NORTH DAKOTA EDUCATION ASSOCIATION $275
DAK PAC $250
NORTH DAKOTA ASSOCIATION OF TELEPHONE COOPERATIVES $250
NORTH DAKOTA PUBLIC EMPLOYEES ASSOCIATION $250

Scorecards

See also: State legislative scorecards and State legislative scorecards in North Dakota

Legislative scorecards are used to evaluate elected public officials based on voting record. Some scorecards are created by political advocacy groups with a focus on specific issues, while others are developed by newspapers and are broad in scope. Scorecards are meant to be used as a tool for voters to have a quick picture of whether their views align with a particular legislator's record.

Because scorecards can be specific to particular issues or general to a state’s legislative term, for example, each report should be considered on its own merits. Each entity that publishes these reports uses different methodologies and definitions for the terms used.

An overview for scorecards in all 50 states can be found on this page. To contribute to the list of North Dakota scorecards, email suggestions to scorecards@ballotpedia.org.

Please see our writing guidelines if you would like to add results from an individual scorecard to this legislator's profile.

2013-2014

In 2013, the 63rd North Dakota Legislative Assembly was in session from January 8 to May 4. In 2014, the 63rd North Dakota Legislative Assembly did not hold a regular session.

  • Legislators are scored on their votes on bills that were great interest to the family.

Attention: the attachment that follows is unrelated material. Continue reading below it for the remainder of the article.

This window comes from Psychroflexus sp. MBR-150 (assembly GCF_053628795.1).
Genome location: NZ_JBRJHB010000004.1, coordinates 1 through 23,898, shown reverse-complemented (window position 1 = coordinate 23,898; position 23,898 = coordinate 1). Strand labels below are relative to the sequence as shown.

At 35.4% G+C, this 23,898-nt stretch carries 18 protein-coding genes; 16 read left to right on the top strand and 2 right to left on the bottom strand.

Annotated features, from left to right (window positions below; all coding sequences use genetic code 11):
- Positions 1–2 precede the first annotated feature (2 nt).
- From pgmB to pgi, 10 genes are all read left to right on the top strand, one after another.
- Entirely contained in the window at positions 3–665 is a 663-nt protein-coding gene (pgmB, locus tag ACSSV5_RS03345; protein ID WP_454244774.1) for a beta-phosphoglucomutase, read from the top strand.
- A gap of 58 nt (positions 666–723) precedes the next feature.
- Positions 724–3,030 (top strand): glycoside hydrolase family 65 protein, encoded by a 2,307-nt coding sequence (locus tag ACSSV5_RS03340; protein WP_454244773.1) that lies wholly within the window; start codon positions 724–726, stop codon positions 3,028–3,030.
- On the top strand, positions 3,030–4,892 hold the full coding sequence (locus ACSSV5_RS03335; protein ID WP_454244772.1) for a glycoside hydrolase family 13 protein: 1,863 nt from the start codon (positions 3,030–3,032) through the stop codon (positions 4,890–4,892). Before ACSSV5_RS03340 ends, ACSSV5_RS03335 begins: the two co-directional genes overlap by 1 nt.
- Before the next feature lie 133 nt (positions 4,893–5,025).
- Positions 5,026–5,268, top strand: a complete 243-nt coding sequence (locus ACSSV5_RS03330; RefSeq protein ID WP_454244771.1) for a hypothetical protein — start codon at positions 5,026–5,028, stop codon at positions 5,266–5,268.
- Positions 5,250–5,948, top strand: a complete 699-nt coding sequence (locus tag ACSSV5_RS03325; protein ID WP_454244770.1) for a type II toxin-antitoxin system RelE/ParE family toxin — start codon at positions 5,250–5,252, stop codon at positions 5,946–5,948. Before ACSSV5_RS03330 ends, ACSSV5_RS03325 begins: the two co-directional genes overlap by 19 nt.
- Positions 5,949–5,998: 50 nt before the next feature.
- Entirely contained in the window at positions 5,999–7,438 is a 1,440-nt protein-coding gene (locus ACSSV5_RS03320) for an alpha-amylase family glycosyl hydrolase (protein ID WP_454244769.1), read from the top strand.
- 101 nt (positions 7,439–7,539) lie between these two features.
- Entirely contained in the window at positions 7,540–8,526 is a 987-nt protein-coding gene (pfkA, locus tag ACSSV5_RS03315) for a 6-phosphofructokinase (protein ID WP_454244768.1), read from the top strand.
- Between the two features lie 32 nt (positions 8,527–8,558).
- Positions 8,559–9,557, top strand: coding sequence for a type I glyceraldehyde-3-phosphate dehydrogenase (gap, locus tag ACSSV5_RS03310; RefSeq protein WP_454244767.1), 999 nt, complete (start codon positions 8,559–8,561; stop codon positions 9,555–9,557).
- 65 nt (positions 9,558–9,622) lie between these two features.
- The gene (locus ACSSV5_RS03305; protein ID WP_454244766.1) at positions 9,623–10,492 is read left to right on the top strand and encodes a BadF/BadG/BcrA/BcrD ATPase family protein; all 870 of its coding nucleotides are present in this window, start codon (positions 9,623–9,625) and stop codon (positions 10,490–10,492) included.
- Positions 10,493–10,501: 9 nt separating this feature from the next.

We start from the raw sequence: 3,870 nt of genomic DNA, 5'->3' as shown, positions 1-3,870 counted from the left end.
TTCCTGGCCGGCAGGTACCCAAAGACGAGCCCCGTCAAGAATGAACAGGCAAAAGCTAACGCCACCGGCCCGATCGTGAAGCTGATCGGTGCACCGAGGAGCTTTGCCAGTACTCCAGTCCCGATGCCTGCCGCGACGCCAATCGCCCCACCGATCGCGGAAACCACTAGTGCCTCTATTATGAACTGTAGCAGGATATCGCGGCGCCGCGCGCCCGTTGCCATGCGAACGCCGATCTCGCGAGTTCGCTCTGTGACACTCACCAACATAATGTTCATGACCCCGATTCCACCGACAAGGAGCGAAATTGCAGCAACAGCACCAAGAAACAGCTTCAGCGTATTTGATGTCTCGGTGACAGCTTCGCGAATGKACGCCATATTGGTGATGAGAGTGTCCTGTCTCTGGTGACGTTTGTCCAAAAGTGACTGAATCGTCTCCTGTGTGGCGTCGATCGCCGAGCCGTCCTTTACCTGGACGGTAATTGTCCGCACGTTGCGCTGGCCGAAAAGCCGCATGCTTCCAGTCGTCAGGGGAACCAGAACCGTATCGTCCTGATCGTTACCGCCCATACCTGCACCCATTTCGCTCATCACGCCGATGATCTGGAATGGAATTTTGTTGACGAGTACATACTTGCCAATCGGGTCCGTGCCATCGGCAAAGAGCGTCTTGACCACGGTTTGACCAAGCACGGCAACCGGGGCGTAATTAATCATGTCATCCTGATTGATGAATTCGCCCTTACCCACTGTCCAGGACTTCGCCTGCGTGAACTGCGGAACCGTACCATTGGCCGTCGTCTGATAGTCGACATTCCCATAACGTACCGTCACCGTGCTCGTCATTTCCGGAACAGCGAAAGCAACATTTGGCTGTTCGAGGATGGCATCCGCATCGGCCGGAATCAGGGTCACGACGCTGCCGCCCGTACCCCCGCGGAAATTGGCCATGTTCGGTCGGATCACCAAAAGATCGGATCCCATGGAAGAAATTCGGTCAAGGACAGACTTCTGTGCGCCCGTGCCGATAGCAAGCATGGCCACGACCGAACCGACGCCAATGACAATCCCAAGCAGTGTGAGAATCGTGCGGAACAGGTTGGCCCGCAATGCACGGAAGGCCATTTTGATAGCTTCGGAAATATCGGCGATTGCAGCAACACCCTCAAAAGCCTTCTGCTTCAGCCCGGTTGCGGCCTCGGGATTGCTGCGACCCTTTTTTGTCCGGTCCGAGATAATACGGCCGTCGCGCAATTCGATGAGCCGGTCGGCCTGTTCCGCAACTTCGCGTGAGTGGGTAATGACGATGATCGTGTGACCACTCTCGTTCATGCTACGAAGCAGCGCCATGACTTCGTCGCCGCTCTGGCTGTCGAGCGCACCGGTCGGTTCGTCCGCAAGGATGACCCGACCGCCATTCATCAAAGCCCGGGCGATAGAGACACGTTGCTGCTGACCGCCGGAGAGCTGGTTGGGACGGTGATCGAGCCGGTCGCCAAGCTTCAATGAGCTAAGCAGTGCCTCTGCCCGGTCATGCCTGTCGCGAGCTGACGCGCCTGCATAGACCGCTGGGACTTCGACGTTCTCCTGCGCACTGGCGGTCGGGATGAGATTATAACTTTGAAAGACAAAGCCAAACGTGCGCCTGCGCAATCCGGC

• Legislators are scored based on their votes on bills impacting North Dakota's business community.

2011-2012

In 2011, the 62nd North Dakota Legislative Assembly was in regular session from January 4 through April 28. A special session was called by Governor Jack Dalrymple from November 7 through 12 to cover legislative redistricting and disaster relief.[10] In 2012, the 62nd North Dakota Legislative Assembly did not hold a regular session.

  • Legislators are scored on their votes on bills that were great interest to the family.
  • Legislators are scored on how they voted on the principles the Council seeks to promote.
  • Legislators are scored on their votes on bills relating to women's issues.
  • Legislators are scored on their votes on key small business issues.

NDPC: North Dakota Legislative Review

See also: North Dakota Policy Council: North Dakota Legislative Review

The North Dakota Policy Council, a North Dakota-based nonprofit research organization which describes itself as "liberty-based", published the North Dakota Legislative Review, a comprehensive report on how state legislators voted during the 2011 legislative session. The scorecard seeks to show how North Dakota legislators voted on the principles the Council seeks to promote. The Council recorded and scored votes on both spending bills and policy bills, and awarded points accordingly. Policy issues voted upon included income tax cuts, pension reform, and government transparency. On spending legislation, the Council accorded a percentage score based on how much spending the legislator voted against. On policy legislation, scores range from the highest score (100%) to the lowest (0%). A higher score indicates that the legislator voted more in favor of the values supported by the Council.[11] Kelsh received a score of 8.43% on policy legislation and voted against 3.02% of state spending. Kelsh was ranked 82nd on policy and 66th on spending, out of 94 House members evaluated for the study.[12]

Personal

Kelsh and his wife, Katie, have four children. They currently reside in Fargo, North Dakota.[2]

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References